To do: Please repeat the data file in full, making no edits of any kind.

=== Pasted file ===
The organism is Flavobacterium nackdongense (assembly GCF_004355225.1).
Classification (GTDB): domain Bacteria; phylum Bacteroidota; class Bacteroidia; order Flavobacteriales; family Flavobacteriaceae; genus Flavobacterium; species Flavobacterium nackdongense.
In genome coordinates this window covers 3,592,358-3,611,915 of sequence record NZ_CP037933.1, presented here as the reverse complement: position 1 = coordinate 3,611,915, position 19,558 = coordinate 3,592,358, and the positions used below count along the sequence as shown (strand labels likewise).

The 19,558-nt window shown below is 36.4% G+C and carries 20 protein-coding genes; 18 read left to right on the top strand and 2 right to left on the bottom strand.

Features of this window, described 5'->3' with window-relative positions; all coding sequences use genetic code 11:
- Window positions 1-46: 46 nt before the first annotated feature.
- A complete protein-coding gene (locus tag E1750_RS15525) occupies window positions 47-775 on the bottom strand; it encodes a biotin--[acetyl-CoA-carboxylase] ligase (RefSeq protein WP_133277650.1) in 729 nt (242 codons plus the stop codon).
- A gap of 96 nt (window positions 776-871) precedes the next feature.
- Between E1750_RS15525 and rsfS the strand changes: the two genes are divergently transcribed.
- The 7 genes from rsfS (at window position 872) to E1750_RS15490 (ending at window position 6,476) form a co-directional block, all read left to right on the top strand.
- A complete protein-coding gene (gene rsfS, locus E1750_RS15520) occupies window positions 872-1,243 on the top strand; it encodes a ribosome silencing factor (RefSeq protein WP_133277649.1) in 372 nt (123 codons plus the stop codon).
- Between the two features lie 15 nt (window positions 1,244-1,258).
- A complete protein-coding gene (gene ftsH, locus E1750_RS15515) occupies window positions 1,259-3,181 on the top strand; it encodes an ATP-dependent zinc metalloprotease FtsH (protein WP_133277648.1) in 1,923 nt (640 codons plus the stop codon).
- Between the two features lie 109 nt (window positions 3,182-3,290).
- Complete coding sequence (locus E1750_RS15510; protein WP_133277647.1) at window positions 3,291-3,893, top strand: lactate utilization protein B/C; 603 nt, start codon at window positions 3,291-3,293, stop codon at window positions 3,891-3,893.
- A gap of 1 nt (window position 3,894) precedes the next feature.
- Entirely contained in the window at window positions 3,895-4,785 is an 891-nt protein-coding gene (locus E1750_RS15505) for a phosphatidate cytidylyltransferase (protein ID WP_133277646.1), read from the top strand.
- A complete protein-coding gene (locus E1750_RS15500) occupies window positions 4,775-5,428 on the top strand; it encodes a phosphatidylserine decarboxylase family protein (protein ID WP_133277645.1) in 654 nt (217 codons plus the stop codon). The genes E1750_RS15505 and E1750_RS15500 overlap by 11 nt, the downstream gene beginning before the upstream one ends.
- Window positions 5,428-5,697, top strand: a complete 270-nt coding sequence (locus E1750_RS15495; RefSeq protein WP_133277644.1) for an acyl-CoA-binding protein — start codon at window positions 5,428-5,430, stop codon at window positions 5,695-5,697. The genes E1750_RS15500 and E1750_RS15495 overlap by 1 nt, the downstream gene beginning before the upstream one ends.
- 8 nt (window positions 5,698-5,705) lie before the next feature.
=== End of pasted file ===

The organism is Flavobacterium nackdongense (assembly GCF_004355225.1).
Classification (GTDB): domain Bacteria; phylum Bacteroidota; class Bacteroidia; order Flavobacteriales; family Flavobacteriaceae; genus Flavobacterium; species Flavobacterium nackdongense.
In genome coordinates this window covers 3,592,358-3,611,915 of sequence record NZ_CP037933.1, presented here as the reverse complement: position 1 = coordinate 3,611,915, position 19,558 = coordinate 3,592,358, and the positions used below count along the sequence as shown (strand labels likewise).

The 19,558-nt window shown below is 36.4% G+C and carries 20 protein-coding genes; 18 read left to right on the top strand and 2 right to left on the bottom strand.

Features of this window, described 5'->3' with window-relative positions; all coding sequences use genetic code 11:
- Window positions 1-46: 46 nt before the first annotated feature.
- A complete protein-coding gene (locus tag E1750_RS15525) occupies window positions 47-775 on the bottom strand; it encodes a biotin--[acetyl-CoA-carboxylase] ligase (RefSeq protein WP_133277650.1) in 729 nt (242 codons plus the stop codon).
- A gap of 96 nt (window positions 776-871) precedes the next feature.
- Between E1750_RS15525 and rsfS the strand changes: the two genes are divergently transcribed.
- The 7 genes from rsfS (at window position 872) to E1750_RS15490 (ending at window position 6,476) form a co-directional block, all read left to right on the top strand.
- A complete protein-coding gene (gene rsfS, locus E1750_RS15520) occupies window positions 872-1,243 on the top strand; it encodes a ribosome silencing factor (RefSeq protein WP_133277649.1) in 372 nt (123 codons plus the stop codon).
- Between the two features lie 15 nt (window positions 1,244-1,258).
- A complete protein-coding gene (gene ftsH, locus E1750_RS15515) occupies window positions 1,259-3,181 on the top strand; it encodes an ATP-dependent zinc metalloprotease FtsH (protein WP_133277648.1) in 1,923 nt (640 codons plus the stop codon).
- Between the two features lie 109 nt (window positions 3,182-3,290).
- Complete coding sequence (locus E1750_RS15510; protein WP_133277647.1) at window positions 3,291-3,893, top strand: lactate utilization protein B/C; 603 nt, start codon at window positions 3,291-3,293, stop codon at window positions 3,891-3,893.
- A gap of 1 nt (window position 3,894) precedes the next feature.
- Entirely contained in the window at window positions 3,895-4,785 is an 891-nt protein-coding gene (locus E1750_RS15505) for a phosphatidate cytidylyltransferase (protein ID WP_133277646.1), read from the top strand.
- A complete protein-coding gene (locus E1750_RS15500) occupies window positions 4,775-5,428 on the top strand; it encodes a phosphatidylserine decarboxylase family protein (protein ID WP_133277645.1) in 654 nt (217 codons plus the stop codon). The genes E1750_RS15505 and E1750_RS15500 overlap by 11 nt, the downstream gene beginning before the upstream one ends.
- Window positions 5,428-5,697, top strand: a complete 270-nt coding sequence (locus E1750_RS15495; RefSeq protein WP_133277644.1) for an acyl-CoA-binding protein — start codon at window positions 5,428-5,430, stop codon at window positions 5,695-5,697. The genes E1750_RS15500 and E1750_RS15495 overlap by 1 nt, the downstream gene beginning before the upstream one ends.
- 8 nt (window positions 5,698-5,705) lie before the next feature.